JACKSON, Miss. (AP) -- Mississippi Gov. Haley Barbour drew criticism for proclaiming April as Confederate Heritage Month without mentioning slavery, the second governor this month to come under fire for the omission.
Rep. Robert Johnson, D-Natchez, who is black, said Monday that people need to learn about the "abhorrent, violent, depraved actions of slavery."
Virginia's Republican governor, Bob McDonnell, also named April as Confederate History Month but his original proclamation didn't mention slavery. After coming under national criticism, McDonnell last week revised it to denounce slavery as "evil and inhumane."
Barbour, also a Republican who helped campaign for McDonnell last year, said Sunday on CNN that slavery was bad but a fuss over McDonnell's original proclamation "doesn't amount to diddly."
Barbour's office on Monday did not respond to a request by The Associated Press for a copy of his 2010 Confederate Heritage Month proclamation. The Rev. Cecil Fayard, chaplain in chief for the national Sons of Confederate Veterans, faxed a copy to AP.
The proclamation, signed March 15, said it is "important for all Americans to reflect upon our nation's past to gain insight from our mistakes and successes."
Fayard said he agrees with Barbour's proclamation, which called on Sons of Confederate Veterans and other groups to publicize the "rich heritage" of the Confederacy.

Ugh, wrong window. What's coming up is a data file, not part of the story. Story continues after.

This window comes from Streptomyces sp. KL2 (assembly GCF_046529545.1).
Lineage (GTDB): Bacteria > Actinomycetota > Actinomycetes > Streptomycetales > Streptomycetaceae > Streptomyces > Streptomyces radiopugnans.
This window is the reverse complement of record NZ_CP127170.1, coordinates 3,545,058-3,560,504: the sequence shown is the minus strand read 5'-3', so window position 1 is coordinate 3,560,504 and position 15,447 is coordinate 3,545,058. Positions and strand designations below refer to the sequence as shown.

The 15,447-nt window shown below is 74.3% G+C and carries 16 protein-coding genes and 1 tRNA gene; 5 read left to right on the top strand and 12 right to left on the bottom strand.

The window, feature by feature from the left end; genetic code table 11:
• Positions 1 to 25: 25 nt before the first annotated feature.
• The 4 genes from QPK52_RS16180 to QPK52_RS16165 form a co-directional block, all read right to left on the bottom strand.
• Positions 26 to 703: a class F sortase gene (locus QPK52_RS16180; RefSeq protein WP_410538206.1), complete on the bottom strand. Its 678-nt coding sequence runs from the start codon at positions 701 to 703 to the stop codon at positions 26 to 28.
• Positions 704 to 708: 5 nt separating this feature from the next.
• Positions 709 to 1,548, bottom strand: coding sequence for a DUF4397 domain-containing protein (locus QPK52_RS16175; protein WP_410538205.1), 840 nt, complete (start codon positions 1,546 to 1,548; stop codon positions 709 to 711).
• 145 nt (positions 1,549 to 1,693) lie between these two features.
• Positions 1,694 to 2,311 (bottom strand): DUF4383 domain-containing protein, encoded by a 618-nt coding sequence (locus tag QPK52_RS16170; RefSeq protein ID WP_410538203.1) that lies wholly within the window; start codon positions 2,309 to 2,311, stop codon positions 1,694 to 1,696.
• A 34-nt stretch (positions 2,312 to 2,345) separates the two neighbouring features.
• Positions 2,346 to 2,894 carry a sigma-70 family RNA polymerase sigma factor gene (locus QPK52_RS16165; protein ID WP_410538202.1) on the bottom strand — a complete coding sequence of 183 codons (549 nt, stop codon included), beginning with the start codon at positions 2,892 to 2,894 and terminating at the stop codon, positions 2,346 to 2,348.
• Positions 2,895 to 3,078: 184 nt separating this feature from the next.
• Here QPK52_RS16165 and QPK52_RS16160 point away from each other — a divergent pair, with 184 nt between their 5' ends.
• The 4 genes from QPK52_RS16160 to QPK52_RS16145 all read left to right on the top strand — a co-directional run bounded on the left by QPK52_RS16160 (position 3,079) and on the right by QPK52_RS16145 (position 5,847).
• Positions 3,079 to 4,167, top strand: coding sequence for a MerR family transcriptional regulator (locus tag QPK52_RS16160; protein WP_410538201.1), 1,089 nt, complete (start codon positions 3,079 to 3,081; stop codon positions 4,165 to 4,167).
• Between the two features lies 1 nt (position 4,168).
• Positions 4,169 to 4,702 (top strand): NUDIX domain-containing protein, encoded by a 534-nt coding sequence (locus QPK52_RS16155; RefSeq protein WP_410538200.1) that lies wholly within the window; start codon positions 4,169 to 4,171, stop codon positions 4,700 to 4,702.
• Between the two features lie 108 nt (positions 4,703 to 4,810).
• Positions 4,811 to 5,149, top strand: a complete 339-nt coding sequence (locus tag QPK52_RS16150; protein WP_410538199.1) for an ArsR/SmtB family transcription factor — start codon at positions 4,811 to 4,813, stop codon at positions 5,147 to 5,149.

"The War Between the States was fought for the same reasons that the tea party movement today is voicing their opinion. And that is that you have large government that's not listening to the people, there's going to be heavy taxation," Fayard said Monday from his home in Duck Hill, Miss. "And the primary cause of the war was not slavery, although slavery was interwoven into the cause, but it was not the cause for the War Between the States."
Mississippi's declaration of secession before the Civil War said: "Our position is thoroughly identified with the institution of slavery -- the greatest material interest of the world. Its labor supplies the product, which constitutes by far the largest and most important portions of commerce of the earth. These products are peculiar to the climate verging on the tropical regions, and by an imperious law of nature, none but the black race can bear exposure to the tropical sun. These products have become necessities of the world, and a blow at slavery is a blow at commerce and civilization."
Johnson said his hometown, in southwestern Mississippi, has long had a Confederate pageant as part of its twice-a-year pilgrimage tours of antebellum homes. He said in the past few years, Natchez has started to present a more balanced view of history, with a marker placed at Forks of the Road, once one of the largest slave markets in the South.
Still, Johnson said he has often heard White people say that Black people should forgive what happened in the past.
"If they want us to forget and forgive, why don't they stop reminding us of what the Confederacy was?" Johnson said.